It's been an article of conventional wisdom for a while now that smaller food retailers, together with the largest, have the best shot at being successful, while mid-level retailers were less likely to succeed.
Sure enough, a study of industry profitability issued lately shows that smaller and larger retailers tend to be significantly more profitable than those in the middle regions of retailing. Let's take a closer look at the profitability findings, then consider why profitability spreads have developed as they have.
The new study is the Food Marketing Institute's “Annual Financial Review 2006-2007.” It specifies that retailers with annual sales of less than $100 million had a median net profit of 1.83%. Those with sales of $1 billion or more had profits of 1.93%. Mid-level retailers had profits of 1.1%. Incidentally, the report shows that the industry as a whole did well in the study period by a number of other measures. Return on assets rose to 5.85%, up from 4.62% during 2005-2006. Return on equity was 16.79%, up from 14.55%; EBITDA rose to 4.8%, against 4.29%. Two measures that should drop did so: Inventory as a percentage of assets went to 18.32% as compared to 19.62%, and interest expense dropped to 0.66% of sales, against 0.87%. The strong industry performance came despite rising costs of distribution, operations and other activities driven upward by rising energy costs.
As has long been the case, smaller companies do well because they are closest to their customers, they have more involved management and they have a stake in managing costs more closely. Beyond that, though, there has been a stealth return in recent time to meal solutions as a means to increase profits. Retailers that have done well lately with meal solutions are not necessarily the smallest companies, but many are far from being the largest, which may be influencing the positive performance of smaller companies. As was reported by SN's Roseanne Harper in last week's issue, prepared food programs at supermarkets are expected to chalk up sales of $25 billion this year. Many retailers have increased the footage devoted to prepared meals and have increased item count so shoppers can take home several complete meals at a time. Most likely, prepared meal programs are receiving increased attention because of the example of Whole Foods. It may be that Wal-Mart plays a role too. Previously, many retailers feared that Wal-Mart would wipe out much of the industry, so it seemed prudent to hunker down to preserve resources. Now that Wal-Mart is nearing market saturation, conventional operators are finding the courage to plan for a brighter future.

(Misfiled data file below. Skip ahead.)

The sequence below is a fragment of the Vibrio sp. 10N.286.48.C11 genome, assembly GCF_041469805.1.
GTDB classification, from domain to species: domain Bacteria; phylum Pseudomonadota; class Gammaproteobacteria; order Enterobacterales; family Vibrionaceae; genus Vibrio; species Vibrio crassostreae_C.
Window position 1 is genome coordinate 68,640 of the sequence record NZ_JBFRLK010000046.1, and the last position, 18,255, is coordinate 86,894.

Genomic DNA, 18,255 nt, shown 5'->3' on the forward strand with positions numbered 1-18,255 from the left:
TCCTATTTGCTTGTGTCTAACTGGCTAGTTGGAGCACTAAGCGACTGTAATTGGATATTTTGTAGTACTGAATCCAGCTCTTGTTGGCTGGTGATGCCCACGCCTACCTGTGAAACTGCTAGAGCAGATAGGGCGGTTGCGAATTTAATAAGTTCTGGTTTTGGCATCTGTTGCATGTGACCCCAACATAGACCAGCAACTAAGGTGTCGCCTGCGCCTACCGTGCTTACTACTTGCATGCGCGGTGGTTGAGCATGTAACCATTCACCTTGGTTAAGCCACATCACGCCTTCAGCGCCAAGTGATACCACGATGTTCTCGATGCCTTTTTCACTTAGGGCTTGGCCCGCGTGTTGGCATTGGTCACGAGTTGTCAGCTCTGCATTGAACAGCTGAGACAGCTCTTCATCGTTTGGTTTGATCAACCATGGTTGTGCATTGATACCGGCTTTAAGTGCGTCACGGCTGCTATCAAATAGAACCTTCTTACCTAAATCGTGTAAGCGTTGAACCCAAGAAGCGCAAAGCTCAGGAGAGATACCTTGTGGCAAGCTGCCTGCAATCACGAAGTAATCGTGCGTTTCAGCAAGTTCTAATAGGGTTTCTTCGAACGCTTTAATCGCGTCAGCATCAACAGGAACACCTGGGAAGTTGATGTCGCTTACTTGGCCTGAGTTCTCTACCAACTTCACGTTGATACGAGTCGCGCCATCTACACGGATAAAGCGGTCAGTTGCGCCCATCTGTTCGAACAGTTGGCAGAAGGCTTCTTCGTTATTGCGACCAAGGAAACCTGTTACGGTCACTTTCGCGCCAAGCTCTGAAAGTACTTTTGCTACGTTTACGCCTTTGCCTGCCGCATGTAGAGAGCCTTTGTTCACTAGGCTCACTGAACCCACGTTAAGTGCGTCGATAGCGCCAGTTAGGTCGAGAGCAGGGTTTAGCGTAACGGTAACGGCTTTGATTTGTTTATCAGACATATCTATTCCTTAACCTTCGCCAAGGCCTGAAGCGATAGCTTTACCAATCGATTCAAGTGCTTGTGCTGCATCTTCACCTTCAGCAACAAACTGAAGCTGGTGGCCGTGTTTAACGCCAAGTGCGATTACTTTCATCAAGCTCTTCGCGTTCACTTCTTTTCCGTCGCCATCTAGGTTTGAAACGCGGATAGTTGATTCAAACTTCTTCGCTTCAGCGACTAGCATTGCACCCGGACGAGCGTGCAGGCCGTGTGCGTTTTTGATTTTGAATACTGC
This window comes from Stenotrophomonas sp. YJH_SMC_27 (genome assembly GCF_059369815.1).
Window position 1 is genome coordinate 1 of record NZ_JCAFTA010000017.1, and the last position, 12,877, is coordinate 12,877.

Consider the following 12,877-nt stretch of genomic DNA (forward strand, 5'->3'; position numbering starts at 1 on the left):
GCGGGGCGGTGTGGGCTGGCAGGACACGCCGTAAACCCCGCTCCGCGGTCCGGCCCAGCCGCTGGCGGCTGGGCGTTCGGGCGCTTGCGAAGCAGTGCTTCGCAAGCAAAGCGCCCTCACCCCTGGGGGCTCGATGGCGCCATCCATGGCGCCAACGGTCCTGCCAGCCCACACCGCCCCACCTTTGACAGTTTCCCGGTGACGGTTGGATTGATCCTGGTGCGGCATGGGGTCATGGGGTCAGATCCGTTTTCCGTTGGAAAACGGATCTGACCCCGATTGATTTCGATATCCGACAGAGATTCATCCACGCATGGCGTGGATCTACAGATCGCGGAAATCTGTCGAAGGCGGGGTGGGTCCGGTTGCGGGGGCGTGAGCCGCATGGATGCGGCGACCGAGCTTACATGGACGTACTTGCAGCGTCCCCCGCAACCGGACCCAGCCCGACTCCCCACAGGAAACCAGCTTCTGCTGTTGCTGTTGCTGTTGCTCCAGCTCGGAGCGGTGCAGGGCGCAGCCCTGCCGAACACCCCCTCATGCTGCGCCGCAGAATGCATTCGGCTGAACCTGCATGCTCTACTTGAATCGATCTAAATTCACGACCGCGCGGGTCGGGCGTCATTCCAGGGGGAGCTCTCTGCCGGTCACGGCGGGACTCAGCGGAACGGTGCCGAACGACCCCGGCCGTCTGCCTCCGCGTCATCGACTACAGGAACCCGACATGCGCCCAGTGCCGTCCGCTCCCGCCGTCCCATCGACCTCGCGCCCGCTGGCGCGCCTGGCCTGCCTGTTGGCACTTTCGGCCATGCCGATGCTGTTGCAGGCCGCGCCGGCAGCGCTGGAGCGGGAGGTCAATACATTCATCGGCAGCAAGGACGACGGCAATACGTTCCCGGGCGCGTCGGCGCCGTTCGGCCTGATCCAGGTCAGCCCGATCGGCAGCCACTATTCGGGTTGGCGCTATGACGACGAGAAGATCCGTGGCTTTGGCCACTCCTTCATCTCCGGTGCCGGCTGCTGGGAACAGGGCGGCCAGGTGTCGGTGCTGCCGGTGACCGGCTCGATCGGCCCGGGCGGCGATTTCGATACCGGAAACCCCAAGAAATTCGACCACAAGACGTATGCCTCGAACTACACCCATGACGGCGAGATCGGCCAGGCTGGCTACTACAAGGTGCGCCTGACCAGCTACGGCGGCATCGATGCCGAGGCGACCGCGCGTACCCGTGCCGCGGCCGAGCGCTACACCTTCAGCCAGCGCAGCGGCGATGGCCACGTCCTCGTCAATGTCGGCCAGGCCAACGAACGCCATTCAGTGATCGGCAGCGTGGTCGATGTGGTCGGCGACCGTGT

Meanwhile, a news feature written by SN's Michael Garry, also in last week's issue, points out that two of the nation's largest retailers, Safeway and Kroger, are among the best practitioners of an information technology known as “molecular management,” used to examine in nearly real time what customers are buying. That makes it possible to quickly tailor product mixes and the shopping experience to fit what customers will reward. Tesco is thought to be a user of the method, too.
In sum, the largest companies and many smaller companies achieve success by converging on the same solution using different means. The solution is the simplest one of all: Give shoppers what they want.